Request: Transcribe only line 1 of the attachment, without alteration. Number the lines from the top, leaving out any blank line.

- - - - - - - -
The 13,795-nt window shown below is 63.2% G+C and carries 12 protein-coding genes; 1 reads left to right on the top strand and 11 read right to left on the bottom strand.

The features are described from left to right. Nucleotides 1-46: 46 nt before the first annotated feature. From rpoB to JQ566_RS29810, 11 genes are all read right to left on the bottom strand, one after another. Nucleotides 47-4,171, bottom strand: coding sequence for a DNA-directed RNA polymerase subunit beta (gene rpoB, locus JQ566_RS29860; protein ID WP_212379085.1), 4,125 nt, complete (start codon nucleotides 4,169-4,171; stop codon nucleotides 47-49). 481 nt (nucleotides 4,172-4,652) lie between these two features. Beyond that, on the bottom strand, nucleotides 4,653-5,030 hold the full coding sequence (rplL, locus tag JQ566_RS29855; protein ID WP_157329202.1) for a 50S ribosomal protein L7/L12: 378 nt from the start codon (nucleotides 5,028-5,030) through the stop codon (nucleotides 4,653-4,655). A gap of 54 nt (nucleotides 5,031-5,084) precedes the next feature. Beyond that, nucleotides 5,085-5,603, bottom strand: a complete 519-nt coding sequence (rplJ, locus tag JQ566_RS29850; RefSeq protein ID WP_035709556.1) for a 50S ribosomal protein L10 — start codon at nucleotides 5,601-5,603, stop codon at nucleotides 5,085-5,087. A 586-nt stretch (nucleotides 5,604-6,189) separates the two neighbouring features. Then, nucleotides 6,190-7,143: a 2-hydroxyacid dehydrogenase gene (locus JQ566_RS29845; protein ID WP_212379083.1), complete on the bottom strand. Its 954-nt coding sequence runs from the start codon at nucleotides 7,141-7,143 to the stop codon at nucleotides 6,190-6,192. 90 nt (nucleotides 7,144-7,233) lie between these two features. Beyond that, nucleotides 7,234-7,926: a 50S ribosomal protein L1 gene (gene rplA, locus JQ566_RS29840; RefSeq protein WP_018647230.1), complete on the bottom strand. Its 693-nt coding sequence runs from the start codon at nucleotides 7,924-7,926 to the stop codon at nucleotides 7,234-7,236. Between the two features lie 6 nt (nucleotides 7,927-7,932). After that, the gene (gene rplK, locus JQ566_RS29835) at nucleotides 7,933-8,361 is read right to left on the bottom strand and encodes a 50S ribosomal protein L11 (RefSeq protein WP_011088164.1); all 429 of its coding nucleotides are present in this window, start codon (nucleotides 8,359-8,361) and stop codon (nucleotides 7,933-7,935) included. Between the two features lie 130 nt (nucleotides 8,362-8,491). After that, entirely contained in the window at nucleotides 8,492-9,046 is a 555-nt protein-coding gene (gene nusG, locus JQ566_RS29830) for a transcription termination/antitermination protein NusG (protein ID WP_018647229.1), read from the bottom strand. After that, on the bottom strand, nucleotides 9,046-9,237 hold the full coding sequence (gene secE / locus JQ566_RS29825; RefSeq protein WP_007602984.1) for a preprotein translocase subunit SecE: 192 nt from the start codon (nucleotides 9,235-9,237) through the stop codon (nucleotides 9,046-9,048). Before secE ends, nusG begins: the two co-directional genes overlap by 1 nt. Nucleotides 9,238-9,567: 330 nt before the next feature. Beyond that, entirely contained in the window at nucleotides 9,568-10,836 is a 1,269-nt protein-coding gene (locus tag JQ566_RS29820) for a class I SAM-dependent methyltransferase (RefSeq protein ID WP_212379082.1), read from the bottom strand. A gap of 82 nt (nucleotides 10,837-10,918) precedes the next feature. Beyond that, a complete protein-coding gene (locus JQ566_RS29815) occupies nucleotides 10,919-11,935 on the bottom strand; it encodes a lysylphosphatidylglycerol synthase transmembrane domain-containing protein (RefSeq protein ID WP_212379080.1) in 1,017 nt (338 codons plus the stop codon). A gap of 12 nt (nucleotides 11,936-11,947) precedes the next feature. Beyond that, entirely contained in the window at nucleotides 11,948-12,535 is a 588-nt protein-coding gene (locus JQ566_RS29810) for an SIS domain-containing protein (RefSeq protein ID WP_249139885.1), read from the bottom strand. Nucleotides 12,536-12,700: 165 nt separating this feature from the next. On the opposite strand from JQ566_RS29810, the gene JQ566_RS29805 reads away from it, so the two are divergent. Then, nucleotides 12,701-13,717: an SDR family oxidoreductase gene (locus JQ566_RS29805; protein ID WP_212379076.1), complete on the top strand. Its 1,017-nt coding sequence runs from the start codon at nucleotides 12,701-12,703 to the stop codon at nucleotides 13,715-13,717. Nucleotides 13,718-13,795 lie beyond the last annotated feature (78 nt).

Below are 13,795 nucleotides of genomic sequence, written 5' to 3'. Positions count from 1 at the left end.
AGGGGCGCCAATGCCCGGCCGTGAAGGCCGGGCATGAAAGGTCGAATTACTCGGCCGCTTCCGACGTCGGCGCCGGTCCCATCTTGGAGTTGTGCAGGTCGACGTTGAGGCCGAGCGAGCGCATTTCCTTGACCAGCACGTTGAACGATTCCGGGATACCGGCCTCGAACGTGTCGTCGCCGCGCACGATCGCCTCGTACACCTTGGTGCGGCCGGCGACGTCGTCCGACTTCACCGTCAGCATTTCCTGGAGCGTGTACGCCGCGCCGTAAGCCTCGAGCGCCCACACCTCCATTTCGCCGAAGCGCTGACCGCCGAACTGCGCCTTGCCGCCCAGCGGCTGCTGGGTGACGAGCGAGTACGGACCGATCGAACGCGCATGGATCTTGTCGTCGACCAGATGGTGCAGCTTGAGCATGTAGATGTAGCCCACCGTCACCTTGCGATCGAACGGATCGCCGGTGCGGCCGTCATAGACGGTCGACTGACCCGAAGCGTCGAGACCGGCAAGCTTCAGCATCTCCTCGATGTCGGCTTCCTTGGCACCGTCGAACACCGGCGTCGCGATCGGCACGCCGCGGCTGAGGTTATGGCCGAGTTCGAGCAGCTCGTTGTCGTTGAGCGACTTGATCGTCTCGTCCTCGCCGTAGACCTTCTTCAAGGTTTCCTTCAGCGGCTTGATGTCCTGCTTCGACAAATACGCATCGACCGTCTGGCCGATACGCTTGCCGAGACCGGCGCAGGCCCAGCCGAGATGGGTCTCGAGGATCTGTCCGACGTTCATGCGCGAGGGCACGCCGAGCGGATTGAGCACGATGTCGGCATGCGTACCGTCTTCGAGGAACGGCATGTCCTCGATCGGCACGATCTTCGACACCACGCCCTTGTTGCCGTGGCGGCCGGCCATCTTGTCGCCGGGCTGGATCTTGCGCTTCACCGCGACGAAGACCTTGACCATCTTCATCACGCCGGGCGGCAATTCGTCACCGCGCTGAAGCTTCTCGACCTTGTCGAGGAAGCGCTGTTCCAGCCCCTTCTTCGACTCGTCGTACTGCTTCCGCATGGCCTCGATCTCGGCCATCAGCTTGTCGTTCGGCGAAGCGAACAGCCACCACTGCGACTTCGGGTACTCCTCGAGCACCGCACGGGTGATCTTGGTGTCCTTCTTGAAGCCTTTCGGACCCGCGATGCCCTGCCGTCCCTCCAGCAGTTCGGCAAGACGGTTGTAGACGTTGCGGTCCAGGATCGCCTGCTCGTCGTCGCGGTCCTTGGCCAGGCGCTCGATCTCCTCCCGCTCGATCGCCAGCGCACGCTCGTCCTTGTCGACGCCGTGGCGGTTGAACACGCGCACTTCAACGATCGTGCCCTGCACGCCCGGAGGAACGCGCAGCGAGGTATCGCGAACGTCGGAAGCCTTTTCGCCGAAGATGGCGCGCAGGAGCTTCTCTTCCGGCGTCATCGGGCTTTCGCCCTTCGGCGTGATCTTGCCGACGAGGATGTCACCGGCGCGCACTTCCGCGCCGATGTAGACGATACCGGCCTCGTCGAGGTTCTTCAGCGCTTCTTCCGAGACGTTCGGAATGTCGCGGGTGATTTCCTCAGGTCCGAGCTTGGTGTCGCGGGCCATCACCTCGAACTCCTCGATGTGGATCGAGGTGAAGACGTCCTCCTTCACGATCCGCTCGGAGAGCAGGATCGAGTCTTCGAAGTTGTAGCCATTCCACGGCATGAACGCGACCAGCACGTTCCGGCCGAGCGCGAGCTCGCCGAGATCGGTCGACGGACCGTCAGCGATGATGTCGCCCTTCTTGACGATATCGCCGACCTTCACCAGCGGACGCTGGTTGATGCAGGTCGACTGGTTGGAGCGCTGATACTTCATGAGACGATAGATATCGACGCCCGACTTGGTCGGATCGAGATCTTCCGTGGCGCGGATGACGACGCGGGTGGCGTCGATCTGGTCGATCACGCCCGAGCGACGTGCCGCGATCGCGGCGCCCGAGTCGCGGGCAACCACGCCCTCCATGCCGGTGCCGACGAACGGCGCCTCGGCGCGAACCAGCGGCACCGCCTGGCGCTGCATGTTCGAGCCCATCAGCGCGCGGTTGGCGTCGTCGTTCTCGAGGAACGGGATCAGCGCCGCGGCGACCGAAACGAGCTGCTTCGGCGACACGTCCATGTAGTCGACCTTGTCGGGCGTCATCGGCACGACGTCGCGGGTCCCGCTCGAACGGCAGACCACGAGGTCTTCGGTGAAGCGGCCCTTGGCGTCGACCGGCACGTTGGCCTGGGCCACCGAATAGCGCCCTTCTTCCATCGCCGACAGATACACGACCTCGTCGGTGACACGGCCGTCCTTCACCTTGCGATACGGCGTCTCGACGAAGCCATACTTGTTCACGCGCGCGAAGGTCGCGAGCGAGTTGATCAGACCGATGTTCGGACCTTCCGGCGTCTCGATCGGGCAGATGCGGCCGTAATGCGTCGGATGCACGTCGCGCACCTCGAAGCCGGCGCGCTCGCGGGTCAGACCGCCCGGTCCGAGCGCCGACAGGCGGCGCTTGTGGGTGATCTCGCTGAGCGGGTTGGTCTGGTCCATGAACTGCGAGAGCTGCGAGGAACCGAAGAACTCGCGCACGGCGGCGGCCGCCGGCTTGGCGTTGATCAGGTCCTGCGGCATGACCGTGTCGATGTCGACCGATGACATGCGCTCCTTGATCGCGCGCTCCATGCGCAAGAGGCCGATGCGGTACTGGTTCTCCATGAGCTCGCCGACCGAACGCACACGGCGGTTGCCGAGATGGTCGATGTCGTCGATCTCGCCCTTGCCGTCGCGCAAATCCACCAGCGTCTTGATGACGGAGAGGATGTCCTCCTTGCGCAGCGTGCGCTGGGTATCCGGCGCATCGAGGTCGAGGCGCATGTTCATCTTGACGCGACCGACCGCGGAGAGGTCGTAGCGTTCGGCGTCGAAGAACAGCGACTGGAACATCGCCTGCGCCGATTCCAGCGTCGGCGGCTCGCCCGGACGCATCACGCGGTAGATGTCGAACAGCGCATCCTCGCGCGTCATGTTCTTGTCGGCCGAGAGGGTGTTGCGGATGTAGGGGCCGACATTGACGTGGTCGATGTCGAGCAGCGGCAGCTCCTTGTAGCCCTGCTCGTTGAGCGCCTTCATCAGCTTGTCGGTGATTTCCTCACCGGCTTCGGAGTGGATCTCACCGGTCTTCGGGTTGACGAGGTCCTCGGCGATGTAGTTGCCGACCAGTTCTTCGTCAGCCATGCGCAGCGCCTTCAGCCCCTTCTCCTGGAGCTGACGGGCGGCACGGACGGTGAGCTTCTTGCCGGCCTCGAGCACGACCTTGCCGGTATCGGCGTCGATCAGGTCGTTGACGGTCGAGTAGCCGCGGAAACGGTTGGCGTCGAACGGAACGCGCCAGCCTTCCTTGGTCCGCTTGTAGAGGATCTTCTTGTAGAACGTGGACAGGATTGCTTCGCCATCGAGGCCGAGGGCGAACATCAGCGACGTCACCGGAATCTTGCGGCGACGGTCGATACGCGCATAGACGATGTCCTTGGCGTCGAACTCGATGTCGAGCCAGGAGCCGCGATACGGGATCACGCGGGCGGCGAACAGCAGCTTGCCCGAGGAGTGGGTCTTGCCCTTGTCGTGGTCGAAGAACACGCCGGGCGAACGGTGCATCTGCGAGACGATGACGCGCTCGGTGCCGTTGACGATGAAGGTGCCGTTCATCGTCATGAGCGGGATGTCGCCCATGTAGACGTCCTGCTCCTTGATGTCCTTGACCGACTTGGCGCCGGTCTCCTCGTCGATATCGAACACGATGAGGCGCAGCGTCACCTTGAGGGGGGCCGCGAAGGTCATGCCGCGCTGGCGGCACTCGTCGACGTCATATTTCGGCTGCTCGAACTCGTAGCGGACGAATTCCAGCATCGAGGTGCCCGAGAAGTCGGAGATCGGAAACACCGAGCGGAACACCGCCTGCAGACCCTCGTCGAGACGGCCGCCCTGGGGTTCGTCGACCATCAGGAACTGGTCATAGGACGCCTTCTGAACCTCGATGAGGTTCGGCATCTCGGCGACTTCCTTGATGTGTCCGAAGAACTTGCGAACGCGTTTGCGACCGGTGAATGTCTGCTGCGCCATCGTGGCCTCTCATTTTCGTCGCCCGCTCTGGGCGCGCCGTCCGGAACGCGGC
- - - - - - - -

The 13,795-nt window shown below is 63.2% G+C and carries 12 protein-coding genes; 1 reads left to right on the top strand and 11 read right to left on the bottom strand.